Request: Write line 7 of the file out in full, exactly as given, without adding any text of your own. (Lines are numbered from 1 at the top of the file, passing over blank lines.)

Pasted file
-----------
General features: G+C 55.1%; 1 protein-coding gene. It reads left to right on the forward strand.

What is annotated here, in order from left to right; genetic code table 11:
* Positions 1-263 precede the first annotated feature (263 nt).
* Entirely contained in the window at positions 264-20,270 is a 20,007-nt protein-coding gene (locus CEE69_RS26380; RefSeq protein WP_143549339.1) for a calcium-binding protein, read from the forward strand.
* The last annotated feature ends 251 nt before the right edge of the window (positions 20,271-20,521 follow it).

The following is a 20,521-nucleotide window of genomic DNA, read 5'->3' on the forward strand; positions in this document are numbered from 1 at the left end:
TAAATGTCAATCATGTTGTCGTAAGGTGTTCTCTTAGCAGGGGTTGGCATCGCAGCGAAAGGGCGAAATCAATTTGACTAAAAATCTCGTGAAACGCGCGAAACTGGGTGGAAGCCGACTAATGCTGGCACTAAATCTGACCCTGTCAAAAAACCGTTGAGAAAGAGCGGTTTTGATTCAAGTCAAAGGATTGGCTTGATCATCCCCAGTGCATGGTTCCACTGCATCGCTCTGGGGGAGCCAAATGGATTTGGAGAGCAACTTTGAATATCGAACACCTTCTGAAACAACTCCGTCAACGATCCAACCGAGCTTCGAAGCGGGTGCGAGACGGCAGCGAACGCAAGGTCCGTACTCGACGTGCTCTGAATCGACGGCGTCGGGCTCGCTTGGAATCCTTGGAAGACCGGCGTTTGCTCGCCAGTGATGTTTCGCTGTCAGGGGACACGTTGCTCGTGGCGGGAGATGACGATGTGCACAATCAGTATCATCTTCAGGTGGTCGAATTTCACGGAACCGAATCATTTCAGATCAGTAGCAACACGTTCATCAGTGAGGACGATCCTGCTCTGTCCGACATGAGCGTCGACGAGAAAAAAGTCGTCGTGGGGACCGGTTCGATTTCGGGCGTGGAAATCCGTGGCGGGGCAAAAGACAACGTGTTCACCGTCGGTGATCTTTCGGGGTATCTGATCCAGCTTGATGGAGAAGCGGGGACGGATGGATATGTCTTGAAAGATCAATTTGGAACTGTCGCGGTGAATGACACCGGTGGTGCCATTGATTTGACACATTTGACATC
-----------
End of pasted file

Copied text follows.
TAAATGTCAATCATGTTGTCGTAAGGTGTTCTCTTAGCAGGGGTTGGCATCGCAGCGAAAGGGCGAAATCAATTTGACTAAAAATCTCGTGAAACGCGCGAAACTGGGTGGAAGCCGACTAATGCTGGCACTAAATCTGACCCTGTCAAAAAACCGTTGAGAAAGAGCGGTTTTGATTCAAGTCAAAGGATTGGCTTGATCATCCCCAGTGCATGGTTCCACTGCATCGCTCTGGGGGAGCCAAATGGATTTGGAGAGCAACTTTGAATATCGAACACCTTCTGAAACAACTCCGTCAACGATCCAACCGAGCTTCGAAGCGGGTGCGAGACGGCAGCGAACGCAAGGTCCGTACTCGACGTGCTCTGAATCGACGGCGTCGGGCTCGCTTGGAATCCTTGGAAGACCGGCGTTTGCTCGCCAGTGATGTTTCGCTGTCAGGGGACACGTTGCTCGTGGCGGGAGATGACGATGTGCACAATCAGTATCATCTTCAGGTGGTCGAATTTCACGGAACCGAATCATTTCAGATCAGTAGCAACACGTTCATCAGTGAGGACGATCCTGCTCTGTCCGACATGAGCGTCGACGAGAAAAAAGTCGTCGTGGGGACCGGTTCGATTTCGGGCGTGGAAATCCGTGGCGGGGCAAAAGACAACGTGTTCACCGTCGGTGATCTTTCGGGGTATCTGATCCAGCTTGATGGAGAAGCGGGGACGGATGGATATGTCTTGAAAGATCAATTTGGAACTGTCGCGGTGAATGACACCGGTGGTGCCATTGATTTGACACATTTGACATC